Category Archives: Life

Emitt Rhodes was, and is, a musician and songwriter who was once best known as the “One Man Beatles” (link to documentary) and is perhaps now best known for his fade-out into obscurity.  I was, and am, a big fan of Rhodes’ music: his early-1970s self-made albums inspired my own college musical creations.  Rhodes was often, and unfairly, compared to McCartney but he was neither a knock-off or imitator.  His songs were just as well-crafted but much more personal — perhaps best described as wistful pop.

One of my favorites from the first Emitt Rhodes album (1970) was Promises I’ve Made

Ever since you have gone the days don’t seem so bright
And I wish I could forget you but I can’t
Ever since you have gone I haven’t felt quite right
And I promised I’d forget all that you meant
But now that I’m alone I can’t stop my self from thinking
I can’t stop myself from breaking promises I’ve made to myself
Babe, you must believe

I have promised myself I wouldn’t dream of you
But I find that awful hard sometimes to do
I have promised myself I wouldn’t think of you
But I find that just as hard you know it’s true
Because when I’m alone I can’t stop my self from thinking
I can’t stop myself from breaking promises I’ve made to myself
Babe, you must believe

… all sung to a bright melody and jaunty tempo, belying the lyrical content.

In 2016, Rhodes released a new album, Rainbow Ends, 43 years after his previous album and the day after his 66th birthday.  The musicianship was still evident but the brightness was largely absent, with even more wistfulness in its place.  Now, I can get wistful myself, but listening to Rainbow Ends makes me want to call up Rhodes and say something to cheer him up.  I’m not sure what that could be.

• • • •

I have made a few promises myself in my 66 years, several of which have appeared here on The 100 Billionth Person.  Let’s see how well I have kept them:

  DIRECTV (March 2011):  “I intend to cut back on services, and the thought has entered my mind of cutting the cord completely…”  Result:  It never happened.  I’m still paying too much for TV because there are no easy alternatives in our area.  That, plus inertia.

  VITAMIN WATER (September 2014):  My open letter to Glaceau/Coca-Cola complained about that company’s poor response to my defective product report, and I declared that I would no longer drink VitaminWater or other Coca-Cola products.  Result: I have in fact sworn off Glaceau VitaminWater, but I did unknowingly consume a Coca-Cola product, when I had a bottle of hotel-provided Dasani water.  I consider that a minor infraction.

  WEIGHT LOSS (January 2016):  I committed myself to losing 36 pounds and listed a number of foods that were now off the table.  Result: I lost 25 pounds, then hit a wall, forgot about the diet, and gained just about all the weight back.  More on this below.

  PINTEREST (June 2017):  “I will never sign up for Pinterest, never, ever.” Result: I am still as un-pinterested as ever.

  CHEERIOS (July 2017):  I vowed not to buy Cheerios or any other oat cereal until their manufacturers stopped using RoundUp to desiccate the oats.  Result: Soon after that post, my spouse mistakenly bought me one more box of Cheerios, which I ate, because I do not like to waste food.  But I have been O-free since then.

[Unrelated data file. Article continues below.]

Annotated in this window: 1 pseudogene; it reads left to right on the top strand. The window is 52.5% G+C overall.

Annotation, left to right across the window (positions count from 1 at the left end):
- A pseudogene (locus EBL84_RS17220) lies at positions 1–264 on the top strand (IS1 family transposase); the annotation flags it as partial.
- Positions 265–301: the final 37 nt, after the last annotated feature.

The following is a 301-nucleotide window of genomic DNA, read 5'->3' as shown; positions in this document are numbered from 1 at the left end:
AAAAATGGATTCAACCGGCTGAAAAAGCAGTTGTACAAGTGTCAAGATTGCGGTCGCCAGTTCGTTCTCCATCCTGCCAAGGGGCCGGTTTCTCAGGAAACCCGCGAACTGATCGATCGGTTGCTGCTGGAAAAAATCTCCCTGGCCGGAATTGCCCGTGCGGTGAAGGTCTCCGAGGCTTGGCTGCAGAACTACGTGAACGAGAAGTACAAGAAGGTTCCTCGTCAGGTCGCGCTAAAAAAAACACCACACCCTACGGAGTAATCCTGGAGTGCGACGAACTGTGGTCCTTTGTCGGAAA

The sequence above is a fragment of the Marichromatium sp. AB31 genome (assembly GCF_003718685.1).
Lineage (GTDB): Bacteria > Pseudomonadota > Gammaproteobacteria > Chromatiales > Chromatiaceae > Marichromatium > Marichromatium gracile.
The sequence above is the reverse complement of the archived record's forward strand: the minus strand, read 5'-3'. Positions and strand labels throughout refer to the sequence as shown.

READING LIST (December 2017):  I used to publish a list (in the sidebar of this blog)  of books I intended to read in the current calendar year.  Result: I quietly dispensed with the Reading List because, year after year, so many books would remain unread.  The list was clearly an ineffective way to shape my reading behavior.

  CREATIVITY (December 2017):  “In 2018 and every year after that, I pledge to myself to do something creative every day.”  Result: It was a nice thought.  I haven’t kept count but I’d guess the actual figure is more like 30-40 percent.

  PRO FOOTBALL (March 2018):  In disgust, after viewing yet another crippling injury to an NFL player, I declared that I was done with pro football.  Result: My boycott lasted only a few weeks.  I was soon back to following the action in the newspaper and I resumed watching games before the year was out.  Since then, I have watched many more players suffer concussions and season-ending injuries.

  SAMANTHA BEE (June 2018):  I decided that comedian Samantha Bee crossed the line when she called Ivanka Trump the c-word, and there would be no more Bee for me.  Result: Does Bee still have a show?  I wouldn’t know.

⊗  PAINTING (November 2018): I proclaimed I was (finally) ready to start painting again!  Result: I did start a canvas, worked on it a few weeks, then made a dubious artistic move that I feared ruined everything.  I haven’t touched it in nine months.

The final tally of these promises, pledges and proclamations: 4 mostly-kept vs. 6 reneged.  Not a stellar record, is it?  What kept me from keeping more of them?

Making one’s promises visible to others is supposed to help one keep them, but evidently that did not matter here.  I don’t see a pattern in my successes and failures, except perhaps that my aspirational pledges seem more fragile than my principled stands.  There is probably some tortuous socio-psychological explanation for this, but I’m not convinced that it would be useful.